Written and Directed by Adam McKay | 132 min
Vice is being compared to the Adam McKay’s The Big Short, the film that proved the longtime comedy writer, director, and producer, could deliver a political dramedy that illustrated, with a lot of wit, some fairly complex ideas around finance and systemic corruption. McKay shoots for something similar here, but instead delivers a picture bereft of feeling, a grinning skull of a movie.
The focus of his story is the much reviled Vice-President to George W. Bush, Dick Cheney. That’s the Cheney who usurped a lot of the power of the Office of the President back in 2000, and led the United States into war in Iraq, which killed hundreds of thousands of people and led to the founding of ISIS. The film is straightforward in the way it depicts the historic cause and effect, but frames Cheney’s character—played by the physically transformed Christian Bale—as kind of a lucky rube, only slightly smarter and cleverer than Bush (Sam Rockwell) and fellow politico Donald Rumsfeld (Steve Carell, a convincing weasel). Cheney has some shifty animal cunning, there can be no doubt of that, but the film is plying desperate, hollow laughs from the stupidity of men who played the system. The problem isn’t just that there’s no hero here, it’s that everyone is the villain.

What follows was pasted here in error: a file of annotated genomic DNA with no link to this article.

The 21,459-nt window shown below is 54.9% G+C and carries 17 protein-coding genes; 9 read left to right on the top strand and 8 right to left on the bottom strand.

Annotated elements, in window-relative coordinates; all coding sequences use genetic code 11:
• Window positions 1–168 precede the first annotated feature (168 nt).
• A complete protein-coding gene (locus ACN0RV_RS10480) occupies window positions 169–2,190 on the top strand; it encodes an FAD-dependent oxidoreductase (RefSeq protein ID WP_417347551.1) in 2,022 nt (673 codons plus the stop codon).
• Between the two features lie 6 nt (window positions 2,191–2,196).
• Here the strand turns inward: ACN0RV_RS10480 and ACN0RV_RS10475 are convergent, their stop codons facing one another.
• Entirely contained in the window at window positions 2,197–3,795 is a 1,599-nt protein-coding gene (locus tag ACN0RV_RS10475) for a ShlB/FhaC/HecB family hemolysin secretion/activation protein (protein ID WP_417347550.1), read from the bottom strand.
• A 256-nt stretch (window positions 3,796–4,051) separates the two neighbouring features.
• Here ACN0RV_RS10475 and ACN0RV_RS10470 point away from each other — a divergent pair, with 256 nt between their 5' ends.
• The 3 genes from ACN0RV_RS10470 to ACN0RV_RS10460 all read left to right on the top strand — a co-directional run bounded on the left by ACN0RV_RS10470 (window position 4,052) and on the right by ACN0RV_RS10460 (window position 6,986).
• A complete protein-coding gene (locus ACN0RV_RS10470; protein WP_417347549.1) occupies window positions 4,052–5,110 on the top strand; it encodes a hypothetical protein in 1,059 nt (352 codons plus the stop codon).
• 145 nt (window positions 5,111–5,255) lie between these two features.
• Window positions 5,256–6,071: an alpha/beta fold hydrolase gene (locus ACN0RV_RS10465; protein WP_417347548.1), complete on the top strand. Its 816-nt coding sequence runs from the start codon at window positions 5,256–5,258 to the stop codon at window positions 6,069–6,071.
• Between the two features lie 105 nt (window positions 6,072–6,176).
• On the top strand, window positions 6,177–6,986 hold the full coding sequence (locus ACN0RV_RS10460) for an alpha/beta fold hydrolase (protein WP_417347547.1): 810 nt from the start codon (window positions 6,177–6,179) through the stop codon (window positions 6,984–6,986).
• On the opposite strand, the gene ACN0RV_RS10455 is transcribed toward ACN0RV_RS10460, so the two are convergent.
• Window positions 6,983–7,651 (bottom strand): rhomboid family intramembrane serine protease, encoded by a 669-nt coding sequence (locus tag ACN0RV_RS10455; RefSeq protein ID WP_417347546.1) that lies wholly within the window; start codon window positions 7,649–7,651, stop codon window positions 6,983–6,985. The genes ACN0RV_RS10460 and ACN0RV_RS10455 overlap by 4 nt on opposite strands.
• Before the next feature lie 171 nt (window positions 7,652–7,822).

That said, it has moments of sharp humour that work. Cheney’s very mild heart attack is a gag worth repeating—but then you sit through bizarre asides like running the credits in mid-movie to illustrate the moment where Cheney’s influence could have left the world a better place, or having Cheney and his wife, Lynne (Amy Adams), speak in Shakespearean verse for a scene. It’s creative, but it’s all pretty cold when the characters are so loathsome. Maybe that’s the point? We eventually get a moment where Cheney betrays his family for the sake of power and legacy, but by then he’d betrayed his country many times over. Not much room for empathy.
The film also has a narrator, a fictionalized veteran played by Jesse Plemons, who plays an important role later in Cheney’s life. It’s another odd decision in a film full of them, but if he’s the everyman who accidentally helps Cheney extend his opportunities to achieve and destroy, then is the film indicting the audience, and the whole country, for what it depicts?
It’s hard to walk away from this and feel much from Vice—there’s no redemption to be found here, just a bleak hole where there should be some kind of heart. This is a sour film, maybe recommended for American political junkies only.